Coral Coast is where you come to visit Monkey Mia Dolphins and see the giant whale sharks
The 260-kilometre-long Ningaloo Reef off the state’s Coral Coast offers diving similar to the better-known Great Barrier Reef on the opposite side of Australia, but closer to the land. In places, Ningaloo Reef is just 100 metres offshore. In other areas, it extends seven kilometres beyond the shoreline.
Divers can swim with whales, dugongs, manta rays, huge cod or sharks.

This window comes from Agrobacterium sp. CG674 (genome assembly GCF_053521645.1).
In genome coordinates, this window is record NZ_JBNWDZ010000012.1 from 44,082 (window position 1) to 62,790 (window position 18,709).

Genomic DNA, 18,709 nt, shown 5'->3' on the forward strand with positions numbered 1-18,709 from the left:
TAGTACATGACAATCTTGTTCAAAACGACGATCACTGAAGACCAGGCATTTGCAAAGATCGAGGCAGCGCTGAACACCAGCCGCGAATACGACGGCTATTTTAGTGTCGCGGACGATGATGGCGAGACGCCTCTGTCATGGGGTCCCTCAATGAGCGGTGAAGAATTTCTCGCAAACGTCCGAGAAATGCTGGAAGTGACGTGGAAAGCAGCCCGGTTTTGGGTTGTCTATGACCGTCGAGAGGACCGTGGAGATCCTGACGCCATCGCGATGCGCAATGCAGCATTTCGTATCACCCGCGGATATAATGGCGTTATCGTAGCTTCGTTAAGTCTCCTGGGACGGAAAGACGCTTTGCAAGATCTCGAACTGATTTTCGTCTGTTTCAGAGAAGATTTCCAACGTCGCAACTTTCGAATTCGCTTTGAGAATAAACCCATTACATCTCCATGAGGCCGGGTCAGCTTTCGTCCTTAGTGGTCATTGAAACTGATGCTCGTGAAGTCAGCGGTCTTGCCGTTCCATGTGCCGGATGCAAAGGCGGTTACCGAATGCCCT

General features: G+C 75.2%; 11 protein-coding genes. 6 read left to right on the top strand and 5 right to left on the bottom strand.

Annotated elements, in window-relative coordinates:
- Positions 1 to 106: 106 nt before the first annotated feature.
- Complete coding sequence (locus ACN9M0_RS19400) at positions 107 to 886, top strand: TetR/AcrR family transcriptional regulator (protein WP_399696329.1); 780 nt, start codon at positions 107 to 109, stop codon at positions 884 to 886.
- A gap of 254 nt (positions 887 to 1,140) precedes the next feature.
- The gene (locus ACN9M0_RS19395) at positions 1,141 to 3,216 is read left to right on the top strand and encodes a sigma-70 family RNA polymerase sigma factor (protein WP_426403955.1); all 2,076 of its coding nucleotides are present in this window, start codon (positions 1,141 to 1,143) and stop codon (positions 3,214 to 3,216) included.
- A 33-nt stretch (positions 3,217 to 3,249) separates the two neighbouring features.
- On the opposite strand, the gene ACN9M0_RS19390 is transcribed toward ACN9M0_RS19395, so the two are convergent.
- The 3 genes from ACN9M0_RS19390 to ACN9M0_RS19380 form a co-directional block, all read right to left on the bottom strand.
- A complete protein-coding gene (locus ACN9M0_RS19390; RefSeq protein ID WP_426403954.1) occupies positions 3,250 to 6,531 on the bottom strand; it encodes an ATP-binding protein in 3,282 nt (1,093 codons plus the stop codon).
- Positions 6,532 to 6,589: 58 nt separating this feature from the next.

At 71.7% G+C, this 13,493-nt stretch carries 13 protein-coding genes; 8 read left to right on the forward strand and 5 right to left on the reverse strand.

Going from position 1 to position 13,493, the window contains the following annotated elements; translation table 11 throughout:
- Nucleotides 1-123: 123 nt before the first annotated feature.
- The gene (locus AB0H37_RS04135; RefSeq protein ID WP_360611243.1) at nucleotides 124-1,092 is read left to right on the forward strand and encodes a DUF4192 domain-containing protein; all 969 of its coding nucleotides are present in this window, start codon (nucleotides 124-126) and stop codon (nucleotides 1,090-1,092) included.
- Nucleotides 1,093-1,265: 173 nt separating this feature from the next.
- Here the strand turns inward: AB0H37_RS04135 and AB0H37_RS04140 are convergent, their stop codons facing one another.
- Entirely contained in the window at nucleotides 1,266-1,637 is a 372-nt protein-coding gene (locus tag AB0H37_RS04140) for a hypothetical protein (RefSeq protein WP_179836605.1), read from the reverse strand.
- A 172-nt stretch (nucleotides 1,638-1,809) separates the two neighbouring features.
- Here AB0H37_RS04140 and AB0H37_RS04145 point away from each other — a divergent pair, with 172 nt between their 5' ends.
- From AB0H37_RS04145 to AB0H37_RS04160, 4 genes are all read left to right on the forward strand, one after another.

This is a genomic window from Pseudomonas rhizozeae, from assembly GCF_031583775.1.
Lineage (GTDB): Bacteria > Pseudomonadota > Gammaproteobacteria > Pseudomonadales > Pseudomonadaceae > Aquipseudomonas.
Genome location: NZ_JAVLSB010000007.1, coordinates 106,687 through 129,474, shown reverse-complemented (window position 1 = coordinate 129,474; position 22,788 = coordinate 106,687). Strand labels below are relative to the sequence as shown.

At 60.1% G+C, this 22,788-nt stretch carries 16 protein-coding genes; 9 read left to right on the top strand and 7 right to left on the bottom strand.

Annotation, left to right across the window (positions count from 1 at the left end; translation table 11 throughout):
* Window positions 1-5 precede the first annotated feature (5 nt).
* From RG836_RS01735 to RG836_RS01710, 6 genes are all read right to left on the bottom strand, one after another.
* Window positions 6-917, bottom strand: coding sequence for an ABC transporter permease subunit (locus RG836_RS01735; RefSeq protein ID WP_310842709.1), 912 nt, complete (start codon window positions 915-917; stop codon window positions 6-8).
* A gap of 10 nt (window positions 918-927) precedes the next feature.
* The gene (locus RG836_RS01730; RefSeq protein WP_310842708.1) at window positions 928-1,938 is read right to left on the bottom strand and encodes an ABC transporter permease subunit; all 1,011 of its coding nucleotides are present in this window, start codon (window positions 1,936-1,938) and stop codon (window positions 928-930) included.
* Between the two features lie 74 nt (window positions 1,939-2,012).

From mid-March to June, visitors can dive with whale sharks, the world’s biggest fish species. They reach more than 12 metres in length and weigh more than 11 tonnes. A fish dinner will never seem the same.
At a “cod spot” near the Murion Islands, a deep-water limestone-reef feeding station attracts thousands of golden cardinal fish, tame potato cod (friendly enough to let divers stroke them), smaller cod and emperor species. Elsewhere swim Queensland groper (up to 150 kilograms), threadfin pearl perch, Moorish idols, butterfly fish, six-banded angels, scribbled angels, lionfish, flutemouths, batfish, coral trout, wobbegong sharks, moray eels and nudibranches – to name a few. Coral spawning, which turns the sea bright pink, is visible a week or so after the full moon in March and April.